Spring 2003 Enrollment Analysis Miramar College Summary
Headcount and FTES
A total of 9,901 students were enrolled at Miramar College in spring 2003. In comparison with spring 2002 (as of census), student enrollment increased by 1,843 students or 22.9%. Total FTES also increased by 15% over the previous year (2622.20 in spring 2003 vs. 2,281.07 in spring 2002).
Analysis of the total student population in spring 2003 showed that 68.6% were continuing students, 5.3% were first-time freshmen, 11.5% were first-time transfers, 11.5% were returning students (left the district for more than one year and returned in spring 2003), and 2.7% were current high school students. Continuing students constituted a slightly higher percent (68.6%) of the total student population in spring 2003 than spring 2002 (64.5%). The enrollment of first-time freshmen decreased by 4.6% over spring 2002. Demographic distributions of other variables were similar to spring 2002, exceptions included higher proportions of students between ages 40-49, males, and students with an AA degree.
New Student Enrollment by Service Area
New student enrollment by service area was analyzed and results showed that enrollment of first-time freshmen remained the same for the college’s service area; however, there was an enrollment decrease from Mesa College service area as well as non-district service areas. Additionally, enrollment of first-time transfers increased from non-district service areas and areas serving City and Mesa.
In terms of residency status, nearly 97% of all students were California residents. Out-of-state non-residents accounted for 2.7% and international students 0.5% of the total student population. Enrollment of international students remained unchanged between these two spring semesters. Nearly 85% of the international students were continuing students.
Enrollment by Subject Area
Student enrollment change by subject area was also examined. Only subject areas with 100 or more students in spring 2003 were included in this analysis. The top five subject areas with the largest enrollment increases from spring 2002 to spring 2003 were: (1) Fire Protection Technology, 69.8%; (2) Physics, 64.9%; (3) Geography, 61.4%; (4) Personal Growth, 47.1%; and (5) Political Science; 41.8%. The top five subject areas with the enrollment decreases were: (1) Aviation Maintenance Technology, -16.4%; (2) Economics, -7.1%; (3) Aviation, -4.6%; (4) Computer and Information Science, -3.5%; and (5) Business, -0.9%.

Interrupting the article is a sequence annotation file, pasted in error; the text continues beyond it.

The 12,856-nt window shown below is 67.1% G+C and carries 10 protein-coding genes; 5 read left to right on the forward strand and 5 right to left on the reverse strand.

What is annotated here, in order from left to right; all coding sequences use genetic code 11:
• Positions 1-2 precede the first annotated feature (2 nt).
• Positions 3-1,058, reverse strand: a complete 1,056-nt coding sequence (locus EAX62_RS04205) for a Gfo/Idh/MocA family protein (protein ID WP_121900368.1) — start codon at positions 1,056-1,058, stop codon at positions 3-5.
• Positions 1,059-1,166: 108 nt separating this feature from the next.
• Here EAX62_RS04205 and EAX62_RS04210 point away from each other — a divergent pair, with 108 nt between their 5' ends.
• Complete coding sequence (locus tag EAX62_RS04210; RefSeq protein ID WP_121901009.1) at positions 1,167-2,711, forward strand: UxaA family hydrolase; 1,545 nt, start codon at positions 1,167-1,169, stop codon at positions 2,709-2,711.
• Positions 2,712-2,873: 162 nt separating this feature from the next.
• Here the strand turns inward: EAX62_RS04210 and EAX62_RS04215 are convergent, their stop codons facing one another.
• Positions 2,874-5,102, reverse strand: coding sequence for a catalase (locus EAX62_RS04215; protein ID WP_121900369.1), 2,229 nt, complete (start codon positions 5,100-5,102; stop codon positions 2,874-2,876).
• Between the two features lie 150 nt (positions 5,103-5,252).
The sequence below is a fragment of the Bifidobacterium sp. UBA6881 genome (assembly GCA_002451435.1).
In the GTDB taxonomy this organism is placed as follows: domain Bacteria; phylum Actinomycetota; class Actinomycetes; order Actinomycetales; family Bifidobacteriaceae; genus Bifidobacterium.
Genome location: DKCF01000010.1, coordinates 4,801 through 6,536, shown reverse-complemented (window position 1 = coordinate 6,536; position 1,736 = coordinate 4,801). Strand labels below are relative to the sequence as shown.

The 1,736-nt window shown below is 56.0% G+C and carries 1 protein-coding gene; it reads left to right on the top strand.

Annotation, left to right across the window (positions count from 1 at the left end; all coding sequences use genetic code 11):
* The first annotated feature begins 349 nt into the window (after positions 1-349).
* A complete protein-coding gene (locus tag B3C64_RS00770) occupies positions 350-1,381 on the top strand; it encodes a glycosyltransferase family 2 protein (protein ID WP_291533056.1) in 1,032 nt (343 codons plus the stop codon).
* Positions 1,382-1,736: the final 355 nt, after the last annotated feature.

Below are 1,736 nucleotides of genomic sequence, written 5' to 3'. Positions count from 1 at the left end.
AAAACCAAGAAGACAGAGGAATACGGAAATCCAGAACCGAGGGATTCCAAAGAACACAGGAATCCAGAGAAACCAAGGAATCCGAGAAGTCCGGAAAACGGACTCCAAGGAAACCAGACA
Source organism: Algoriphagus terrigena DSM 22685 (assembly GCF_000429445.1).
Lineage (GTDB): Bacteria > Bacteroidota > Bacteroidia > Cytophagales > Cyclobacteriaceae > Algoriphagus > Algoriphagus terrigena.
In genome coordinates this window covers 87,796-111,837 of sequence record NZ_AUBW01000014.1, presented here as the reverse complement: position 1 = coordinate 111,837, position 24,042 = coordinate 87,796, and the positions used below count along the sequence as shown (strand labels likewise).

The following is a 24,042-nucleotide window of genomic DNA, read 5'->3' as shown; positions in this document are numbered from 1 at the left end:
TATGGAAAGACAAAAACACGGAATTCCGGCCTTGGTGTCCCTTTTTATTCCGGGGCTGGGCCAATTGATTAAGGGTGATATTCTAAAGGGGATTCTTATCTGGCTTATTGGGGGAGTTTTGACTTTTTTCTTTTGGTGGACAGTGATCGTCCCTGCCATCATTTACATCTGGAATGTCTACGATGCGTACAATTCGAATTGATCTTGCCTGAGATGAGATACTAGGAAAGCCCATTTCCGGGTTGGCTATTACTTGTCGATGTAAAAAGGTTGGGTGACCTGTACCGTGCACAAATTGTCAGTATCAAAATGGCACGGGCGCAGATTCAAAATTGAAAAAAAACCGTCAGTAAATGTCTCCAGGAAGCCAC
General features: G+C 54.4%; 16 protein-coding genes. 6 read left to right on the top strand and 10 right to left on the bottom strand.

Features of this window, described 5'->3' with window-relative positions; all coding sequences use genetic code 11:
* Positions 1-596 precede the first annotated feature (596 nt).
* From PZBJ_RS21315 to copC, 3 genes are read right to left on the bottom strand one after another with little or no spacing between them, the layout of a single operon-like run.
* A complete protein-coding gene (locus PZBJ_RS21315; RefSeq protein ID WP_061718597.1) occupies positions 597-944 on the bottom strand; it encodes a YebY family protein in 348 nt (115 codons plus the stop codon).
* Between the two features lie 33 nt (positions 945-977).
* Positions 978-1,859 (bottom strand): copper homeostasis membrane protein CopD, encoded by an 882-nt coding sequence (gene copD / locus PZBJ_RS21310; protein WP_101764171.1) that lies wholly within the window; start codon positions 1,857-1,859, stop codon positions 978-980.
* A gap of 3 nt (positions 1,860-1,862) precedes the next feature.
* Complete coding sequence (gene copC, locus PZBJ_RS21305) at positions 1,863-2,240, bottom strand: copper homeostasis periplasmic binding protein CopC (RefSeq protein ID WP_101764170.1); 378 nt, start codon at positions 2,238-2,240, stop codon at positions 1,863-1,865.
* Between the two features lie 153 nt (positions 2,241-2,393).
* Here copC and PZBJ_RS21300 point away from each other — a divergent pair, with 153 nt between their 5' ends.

Persistence of First-Time Freshmen
Of the first-time freshmen who were enrolled at the college in spring 2002 as of census (N=545), 31.3% persisted to spring 2003. This rate is slightly lower than the one-year persistence rate of first-time freshmen in spring 2001 (32.9% persisted from spring 2001 to spring 2002). The one-year persistence rate was also broken down by educational objective, gender, and ethnicity. Results showed that students who intended to transfer persisted at a higher rate (transfer with an AA, 45.5%; transfer without an AA, 41.2%) than other groups. In addition, female freshmen had a much higher persistence rate (39.7%) than males (26.4%). Asian freshmen persisted at a higher rate (54.8%) than other ethnic groups.
In terms of fall-to-spring (one-semester) persistence rate, of the first-time freshmen who were enrolled at Miramar College in fall 2002 as of census (N=961), 60% persisted to this spring, indicating a slightly higher persistence rate than the comparable rate of last year (58.5% persisted from fall 2001 to spring 2002). Additionally, females had a much higher one-semester persistence rate (68.2%) than males (55.1%). Filipino and Asian freshmen had a higher persistence rate than other ethnic groups. No significant patterns were found in terms of fall-to-spring persistence by educational objective.
In summary, analysis of census enrollment at Miramar College indicated a 22.9% enrollment increase and a 15% FTES increase in spring 2003 as compared to spring 2002; however, the enrollment of first-time freshman decreased by 1.5%. The spring-to-spring and fall-to-spring persistence rates of the first-time freshmen were compared with data from the previous year. Results showed slightly lower persistence rates than the previous year. Female freshmen had a higher persistence rate than males. Filipino and Asian freshmen also persisted at a higher rate than other groups.